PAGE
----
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Ten opportunities for Europe post-coronavirus: Exploring potential for progress in EU policy-making

29-07-2020

Whilst much commentary and analysis has understandably been focused on reaction to, and mitigation of, the immediate impact of the coronavirus crisis in Europe and worldwide, relatively little attention has been paid to areas of potential opportunity which the crisis may offer to improve policy for the future. This EPRS analysis looks at ten areas which may offer potential for progress, including working more closely together on health policy, using climate action to promote a sustainable recovery ...

Whilst much commentary and analysis has understandably been focused on reaction to, and mitigation of, the immediate impact of the coronavirus crisis in Europe and worldwide, relatively little attention has been paid to areas of potential opportunity which the crisis may offer to improve policy for the future. This EPRS analysis looks at ten areas which may offer potential for progress, including working more closely together on health policy, using climate action to promote a sustainable recovery, re-thinking the world of work, future-proofing education, harnessing e commerce and championing European values and multilateralism.

Road and rail transport and coronavirus: Mapping the way out of the crisis

27-07-2020

In the first weeks of the coronavirus crisis, the lockdown and border closures halted most passenger services in road and rail transport and left road hauliers to face uncertainty and very long waiting times at many border crossings. With the pandemic easing, some passenger services resumed in certain EU countries from late April onward, and with the introduction of 'green lanes' the situation at border crossings stabilised allowing smoother passage for road hauliers. Nonetheless, the initial estimates ...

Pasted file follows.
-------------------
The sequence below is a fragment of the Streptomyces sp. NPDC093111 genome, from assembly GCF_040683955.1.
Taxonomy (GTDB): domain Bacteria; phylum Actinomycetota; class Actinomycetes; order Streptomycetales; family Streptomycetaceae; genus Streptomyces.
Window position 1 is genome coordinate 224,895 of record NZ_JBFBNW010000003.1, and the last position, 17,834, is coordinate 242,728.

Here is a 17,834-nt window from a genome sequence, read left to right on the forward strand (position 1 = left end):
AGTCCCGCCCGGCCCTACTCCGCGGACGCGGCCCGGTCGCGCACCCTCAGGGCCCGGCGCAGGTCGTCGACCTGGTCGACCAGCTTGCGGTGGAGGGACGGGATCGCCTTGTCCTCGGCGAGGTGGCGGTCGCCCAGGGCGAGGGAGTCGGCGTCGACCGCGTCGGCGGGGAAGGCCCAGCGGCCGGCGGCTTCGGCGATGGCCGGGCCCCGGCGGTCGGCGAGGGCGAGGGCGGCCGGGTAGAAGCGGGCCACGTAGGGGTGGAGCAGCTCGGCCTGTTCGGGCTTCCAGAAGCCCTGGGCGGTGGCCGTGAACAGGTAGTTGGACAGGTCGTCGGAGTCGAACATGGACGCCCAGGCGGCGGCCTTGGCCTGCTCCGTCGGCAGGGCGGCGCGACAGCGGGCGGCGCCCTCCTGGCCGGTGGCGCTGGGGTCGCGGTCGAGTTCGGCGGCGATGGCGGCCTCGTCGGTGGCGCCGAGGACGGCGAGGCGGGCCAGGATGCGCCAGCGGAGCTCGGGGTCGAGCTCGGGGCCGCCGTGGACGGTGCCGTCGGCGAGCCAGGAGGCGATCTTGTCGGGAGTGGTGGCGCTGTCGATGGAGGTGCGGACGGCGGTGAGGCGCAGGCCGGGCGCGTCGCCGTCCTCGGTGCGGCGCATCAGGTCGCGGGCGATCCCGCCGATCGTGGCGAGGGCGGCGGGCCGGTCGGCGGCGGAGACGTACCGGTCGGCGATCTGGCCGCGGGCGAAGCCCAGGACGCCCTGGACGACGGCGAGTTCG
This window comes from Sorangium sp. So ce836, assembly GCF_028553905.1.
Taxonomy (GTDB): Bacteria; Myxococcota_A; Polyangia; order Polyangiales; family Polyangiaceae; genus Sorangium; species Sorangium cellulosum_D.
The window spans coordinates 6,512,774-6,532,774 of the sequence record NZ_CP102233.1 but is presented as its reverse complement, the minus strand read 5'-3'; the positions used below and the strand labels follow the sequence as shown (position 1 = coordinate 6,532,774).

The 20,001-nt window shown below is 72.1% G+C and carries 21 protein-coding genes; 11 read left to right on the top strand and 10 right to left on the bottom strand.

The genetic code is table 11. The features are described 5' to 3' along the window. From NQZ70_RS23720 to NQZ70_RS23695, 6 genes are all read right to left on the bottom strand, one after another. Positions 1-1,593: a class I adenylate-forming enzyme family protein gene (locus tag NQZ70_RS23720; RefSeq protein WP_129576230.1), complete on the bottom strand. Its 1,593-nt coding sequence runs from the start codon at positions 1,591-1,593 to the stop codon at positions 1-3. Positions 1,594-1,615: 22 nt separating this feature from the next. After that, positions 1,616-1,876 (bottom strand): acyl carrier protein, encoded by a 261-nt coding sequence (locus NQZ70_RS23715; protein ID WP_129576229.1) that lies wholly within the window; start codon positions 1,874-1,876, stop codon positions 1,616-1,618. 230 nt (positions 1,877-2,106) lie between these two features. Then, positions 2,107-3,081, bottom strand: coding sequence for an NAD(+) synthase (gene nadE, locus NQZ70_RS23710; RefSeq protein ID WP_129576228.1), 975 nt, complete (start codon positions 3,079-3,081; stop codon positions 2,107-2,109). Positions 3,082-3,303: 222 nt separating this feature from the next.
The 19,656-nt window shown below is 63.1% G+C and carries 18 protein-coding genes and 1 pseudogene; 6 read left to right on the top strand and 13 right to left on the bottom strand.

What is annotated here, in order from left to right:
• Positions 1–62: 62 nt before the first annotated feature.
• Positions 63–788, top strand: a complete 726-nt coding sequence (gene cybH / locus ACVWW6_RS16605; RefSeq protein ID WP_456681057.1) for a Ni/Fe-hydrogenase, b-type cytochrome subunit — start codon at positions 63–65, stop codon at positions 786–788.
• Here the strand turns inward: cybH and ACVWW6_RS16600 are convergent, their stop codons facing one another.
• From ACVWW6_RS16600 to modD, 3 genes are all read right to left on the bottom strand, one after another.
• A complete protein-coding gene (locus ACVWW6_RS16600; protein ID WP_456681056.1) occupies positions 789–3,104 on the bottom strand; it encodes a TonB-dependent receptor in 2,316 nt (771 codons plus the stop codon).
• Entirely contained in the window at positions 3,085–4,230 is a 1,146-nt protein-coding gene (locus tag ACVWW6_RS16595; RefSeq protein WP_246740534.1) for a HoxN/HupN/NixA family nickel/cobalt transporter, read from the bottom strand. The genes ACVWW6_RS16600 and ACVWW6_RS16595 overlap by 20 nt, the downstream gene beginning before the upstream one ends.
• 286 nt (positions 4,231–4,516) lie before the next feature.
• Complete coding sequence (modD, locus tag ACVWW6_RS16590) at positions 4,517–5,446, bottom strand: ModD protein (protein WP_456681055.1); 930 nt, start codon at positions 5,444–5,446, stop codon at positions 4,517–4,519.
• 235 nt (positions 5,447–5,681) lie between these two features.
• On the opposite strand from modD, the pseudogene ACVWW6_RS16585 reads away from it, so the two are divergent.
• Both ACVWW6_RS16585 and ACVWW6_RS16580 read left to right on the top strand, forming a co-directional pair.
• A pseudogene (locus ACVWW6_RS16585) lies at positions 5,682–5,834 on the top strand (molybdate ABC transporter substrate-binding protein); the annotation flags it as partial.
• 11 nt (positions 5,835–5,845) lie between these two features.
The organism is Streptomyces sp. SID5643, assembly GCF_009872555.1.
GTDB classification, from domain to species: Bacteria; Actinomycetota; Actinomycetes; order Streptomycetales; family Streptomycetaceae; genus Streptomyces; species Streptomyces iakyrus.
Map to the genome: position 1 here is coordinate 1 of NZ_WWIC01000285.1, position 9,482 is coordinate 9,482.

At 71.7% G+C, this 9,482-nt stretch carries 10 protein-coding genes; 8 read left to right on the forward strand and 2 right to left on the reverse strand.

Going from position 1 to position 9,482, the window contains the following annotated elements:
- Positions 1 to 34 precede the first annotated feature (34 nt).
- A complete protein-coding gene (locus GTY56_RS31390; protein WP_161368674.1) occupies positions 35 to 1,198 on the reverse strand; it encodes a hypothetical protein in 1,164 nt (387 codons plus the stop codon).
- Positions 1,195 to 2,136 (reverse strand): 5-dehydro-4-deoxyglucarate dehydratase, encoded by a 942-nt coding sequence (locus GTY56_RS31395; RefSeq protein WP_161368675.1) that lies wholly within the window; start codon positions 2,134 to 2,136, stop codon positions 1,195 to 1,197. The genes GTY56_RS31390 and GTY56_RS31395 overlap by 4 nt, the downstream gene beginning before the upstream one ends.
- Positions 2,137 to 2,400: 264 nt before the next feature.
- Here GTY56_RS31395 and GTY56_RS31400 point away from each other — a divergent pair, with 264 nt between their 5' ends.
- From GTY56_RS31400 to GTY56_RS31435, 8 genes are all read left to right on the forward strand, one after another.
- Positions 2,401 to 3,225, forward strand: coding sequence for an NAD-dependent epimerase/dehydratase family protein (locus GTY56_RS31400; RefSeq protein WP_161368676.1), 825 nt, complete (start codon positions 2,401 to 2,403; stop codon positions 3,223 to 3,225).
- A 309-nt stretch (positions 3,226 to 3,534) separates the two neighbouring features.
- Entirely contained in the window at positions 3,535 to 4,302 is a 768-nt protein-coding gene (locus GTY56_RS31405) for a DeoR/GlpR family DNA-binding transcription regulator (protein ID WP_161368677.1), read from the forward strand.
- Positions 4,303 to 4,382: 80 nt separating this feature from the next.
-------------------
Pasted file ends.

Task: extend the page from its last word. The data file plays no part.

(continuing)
In the first weeks of the coronavirus crisis, the lockdown and border closures halted most passenger services in road and rail transport and left road hauliers to face uncertainty and very long waiting times at many border crossings. With the pandemic easing, some passenger services resumed in certain EU countries from late April onward, and with the introduction of 'green lanes' the situation at border crossings stabilised allowing smoother passage for road hauliers. Nonetheless, the initial estimates of the costs to the transport sector are immense and the impact is expected to continue well beyond 2020. The EU took a number of steps in the early stages of the crisis to alleviate the situation and to provide relief to the transport sector. As the situation progressed, the European Commission introduced further measures to help coordinate the exit from confinement and safely restart transport services. The Commission has also tabled a European recovery plan with a number of new instruments, which will allow the provision of assistance to key sectors, including the transport sector. The European Council reached a political agreement on the recovery fund on 21 July. To support their economies, EU governments have introduced a number of economy-wide measures, but also sector-specific measures, including for transport and tourism, as well as support for individual transport companies. The Commission has further enabled governments to use State aid to help firms in difficulty by putting in place a temporary framework for State aid.

Towards a revision of the Alternative Fuels Infrastructure Directive

14-07-2020

In the December 2019 European Green Deal communication, which aims to reboot the EU's efforts to tackle challenges related to climate change and the environment, the European Commission proposed to review the Alternative Fuels Infrastructure Directive. The Directive was adopted in 2014 to encourage the development of alternative fuel filling stations and charging points in EU countries, and required Member States to put in place development plans for alternative fuels infrastructure. However, according ...